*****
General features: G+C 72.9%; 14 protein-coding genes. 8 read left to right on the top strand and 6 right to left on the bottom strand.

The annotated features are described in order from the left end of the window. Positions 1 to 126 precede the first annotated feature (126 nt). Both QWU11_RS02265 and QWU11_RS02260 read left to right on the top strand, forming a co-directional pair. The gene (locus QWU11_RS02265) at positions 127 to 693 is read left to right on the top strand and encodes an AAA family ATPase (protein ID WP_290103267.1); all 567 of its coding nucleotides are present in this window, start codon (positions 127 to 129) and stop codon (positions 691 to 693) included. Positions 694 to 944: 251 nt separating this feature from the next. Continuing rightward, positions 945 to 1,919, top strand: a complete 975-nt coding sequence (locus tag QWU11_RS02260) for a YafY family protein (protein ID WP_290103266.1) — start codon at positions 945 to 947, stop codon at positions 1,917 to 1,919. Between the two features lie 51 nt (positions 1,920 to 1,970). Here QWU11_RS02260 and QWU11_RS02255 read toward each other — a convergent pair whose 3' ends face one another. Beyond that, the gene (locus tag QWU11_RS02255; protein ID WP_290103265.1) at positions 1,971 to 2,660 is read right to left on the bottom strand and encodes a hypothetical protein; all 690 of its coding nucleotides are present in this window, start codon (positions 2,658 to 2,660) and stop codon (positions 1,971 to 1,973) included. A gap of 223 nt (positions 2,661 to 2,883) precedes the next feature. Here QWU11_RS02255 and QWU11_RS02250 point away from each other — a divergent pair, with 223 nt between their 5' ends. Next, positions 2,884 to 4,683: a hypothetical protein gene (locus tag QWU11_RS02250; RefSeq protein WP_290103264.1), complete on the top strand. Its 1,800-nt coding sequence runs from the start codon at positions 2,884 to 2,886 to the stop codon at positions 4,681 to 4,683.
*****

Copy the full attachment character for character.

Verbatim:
General features: G+C 72.9%; 14 protein-coding genes. 8 read left to right on the top strand and 6 right to left on the bottom strand.

The annotated features are described in order from the left end of the window. Positions 1 to 126 precede the first annotated feature (126 nt). Both QWU11_RS02265 and QWU11_RS02260 read left to right on the top strand, forming a co-directional pair. The gene (locus QWU11_RS02265) at positions 127 to 693 is read left to right on the top strand and encodes an AAA family ATPase (protein ID WP_290103267.1); all 567 of its coding nucleotides are present in this window, start codon (positions 127 to 129) and stop codon (positions 691 to 693) included. Positions 694 to 944: 251 nt separating this feature from the next. Continuing rightward, positions 945 to 1,919, top strand: a complete 975-nt coding sequence (locus tag QWU11_RS02260) for a YafY family protein (protein ID WP_290103266.1) — start codon at positions 945 to 947, stop codon at positions 1,917 to 1,919. Between the two features lie 51 nt (positions 1,920 to 1,970). Here QWU11_RS02260 and QWU11_RS02255 read toward each other — a convergent pair whose 3' ends face one another. Beyond that, the gene (locus tag QWU11_RS02255; protein ID WP_290103265.1) at positions 1,971 to 2,660 is read right to left on the bottom strand and encodes a hypothetical protein; all 690 of its coding nucleotides are present in this window, start codon (positions 2,658 to 2,660) and stop codon (positions 1,971 to 1,973) included. A gap of 223 nt (positions 2,661 to 2,883) precedes the next feature. Here QWU11_RS02255 and QWU11_RS02250 point away from each other — a divergent pair, with 223 nt between their 5' ends. Next, positions 2,884 to 4,683: a hypothetical protein gene (locus tag QWU11_RS02250; RefSeq protein WP_290103264.1), complete on the top strand. Its 1,800-nt coding sequence runs from the start codon at positions 2,884 to 2,886 to the stop codon at positions 4,681 to 4,683.